Scotland European Region

2014 Election
2014 Results
1. Ian Hudghton (SNP) 389503 29% (-0.1%)
2. David Martin (Labour) 348219 25.9% (+5.1%)
3. Ian Duncan (Conservative) 231330 17.2% (+0.4%)
4. Alyn Smith (SNP) (194752)
5. Catherine Stihler (Labour) (174110)
6. David Coburn (UKIP) 140534 10.5% (+5.2%)
. (Scottish Green) 108305 8.1% (+0.8%)
. (Liberal Democrats) 95319 7.1% (-4.4%)
. (Britain First) 13639 1% (n/a)
. (BNP) 10216 0.8% (-1.7%)
. (No2EU) 6418 0.5% (-0.4%)
Current sitting MEPs
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Ian Hudghton (SNP) Former leader of Angus council. MEP for North-East Scotland 1998-1999, for Scotland since 1999.
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David Martin (Labour) Born 1954, Edinburgh. Educated at Libertson High School. Lothian regional councillor 1982-1984. MEP for Lothian 1984. MEP for Scotland since 1999.
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Ian Duncan (Conservative) Born in Alyth. Educated at Alyth High School and St Andrews University. Public affairs professional and former Scottish Parliamentary clerk. Contested Aberdeen South 2003 Scottish election. MEP for Scotland since 2014.
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Alyn Smith (SNP) Born 1973, Glasgow. Educated at Leeds and Heidelberg Universities. Commercial lawyer. MEP for Scotland since 2004.
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Catherine Stihler (Labour) Born 1973, Bellshill. Educated at Coltness High School and St Andrews University. Former researcher for Anne Begg. MEP for Scotland since 1999. Contested Angus 1997, Dunfermline and West Fife by-election 2006.
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David Coburn (UKIP) Born in Glasgow. Businessman. Contested Old Bexley and Sidcup 2010. MEP for Scotland since 2014.

Full candidates for the 2014 European election are here.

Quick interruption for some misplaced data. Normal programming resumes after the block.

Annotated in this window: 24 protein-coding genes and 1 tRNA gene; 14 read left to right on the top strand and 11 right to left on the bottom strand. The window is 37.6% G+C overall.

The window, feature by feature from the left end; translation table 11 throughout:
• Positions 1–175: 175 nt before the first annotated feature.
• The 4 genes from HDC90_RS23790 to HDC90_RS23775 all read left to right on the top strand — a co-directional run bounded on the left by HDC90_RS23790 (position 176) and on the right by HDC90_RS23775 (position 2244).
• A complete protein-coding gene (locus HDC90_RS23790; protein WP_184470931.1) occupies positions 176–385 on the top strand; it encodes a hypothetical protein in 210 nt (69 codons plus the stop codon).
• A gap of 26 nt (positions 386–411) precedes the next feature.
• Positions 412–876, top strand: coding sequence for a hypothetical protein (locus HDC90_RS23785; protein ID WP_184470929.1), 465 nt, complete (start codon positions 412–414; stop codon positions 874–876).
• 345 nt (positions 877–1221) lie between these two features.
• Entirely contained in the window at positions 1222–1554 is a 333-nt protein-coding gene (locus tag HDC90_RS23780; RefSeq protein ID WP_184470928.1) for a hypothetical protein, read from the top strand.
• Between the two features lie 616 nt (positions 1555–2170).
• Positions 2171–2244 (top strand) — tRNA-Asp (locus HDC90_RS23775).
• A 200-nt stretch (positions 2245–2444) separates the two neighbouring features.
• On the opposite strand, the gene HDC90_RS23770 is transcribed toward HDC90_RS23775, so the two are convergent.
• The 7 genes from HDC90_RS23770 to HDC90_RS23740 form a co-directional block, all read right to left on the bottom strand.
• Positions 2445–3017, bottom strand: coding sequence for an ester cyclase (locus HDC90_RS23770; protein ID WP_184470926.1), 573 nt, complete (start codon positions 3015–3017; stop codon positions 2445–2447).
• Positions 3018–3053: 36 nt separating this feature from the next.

2009 Election
2009 Results
1. Ian Hudghton (SNP) 321007 29.1% (+9.4%)
2. David Martin (Labour) 229853 20.8% (-5.6%)
3. Struan Stevenson (Conservative) 185794 16.8% (-0.9%)
4. Alyn Smith (SNP) (160504)
5. George Lyon (Liberal Democrat) 127038 11.5% (-1.6%)
6. Catherine Stihler (Labour) (114927)
. (Scottish Green) 80442 7.3% (+0.5%)
. (UKIP) 57788 5.2% (-1.5%)
. (BNP) 27174 2.5% (+0.8%)
. (Socialist Labour) 22135 2% (n/a)
. (Christian) 16738 1.5% (n/a)
. (Scottish Socialist) 10404 0.9% (-4.3%)
. Duncan Robertson (Independent) 10189 0.9% (n/a)
. (No2EU) 9693 0.9% (n/a)
. (Jury Team) 6257 0.6% (n/a)
Current sitting MEPs
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Ian Hudghton (SNP) Former leader of Angus council. MEP for North-East Scotland 1998-1999, for Scotland since 1999.
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David Martin (Labour) Born 1954, Edinburgh. Educated at Libertson High School. Lothian regional councillor 1982-1984. MEP for Lothian 1984. MEP for Scotland since 1999.
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Struan Stevenson (Conservative) Born 1948, Ballantrae. Educated at West of Scotland Agricultural College. Formerly director of a family farmying and tourism company. Girvan councillor 1970-1974, Kyle and Carrick councillor 1972-1992. Contested Carrick, Cumnock and Doon Valley 1987, Edinburgh South 1992, Dumfries 1997. North-East Scotland European by-election 1999. MEP for Scotland since 1999.
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Alyn Smith (SNP) Born 1973, Glasgow. Educated at Leeds and Heidelberg Universities. Commercial lawyer. MEP for Scotland since 2004.
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George Lyon (Liberal Democrat) Born 1956, Rothesay. Educated at Rothesay Academy. Farmer. MSP for Argyll and Bute 1999-2007. Deputy Minister for Finance and Parliamentary business in the Scottish executive 2005-2007.
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Catherine Stihler (Labour) Born 1973, Bellshill. Educated at Coltness High School and St Andrews University. Former researcher for Anne Begg. MEP for Scotland since 1999. Contested Angus 1997, Dunfermline and West Fife by-election 2006.
Comments - 707 Responses on “Europe Scotland”
  1. “She also has flip flopped over the proposed reopening of schools (initially it was supposed to definitely be the start of the autumn term, now there are noises that it could be sooner).”

    Also the lazy media almost never mentions the fact that Scottish schools have a much earlier summer holiday, with school ending in late-June and re-starting in mid-August. So it obviously makes less sense for the Scots to reopen schools in early June just to close them 2-3 weeks later. Whereas in England a school opening on 1st June has 7 weeks of the summer term left.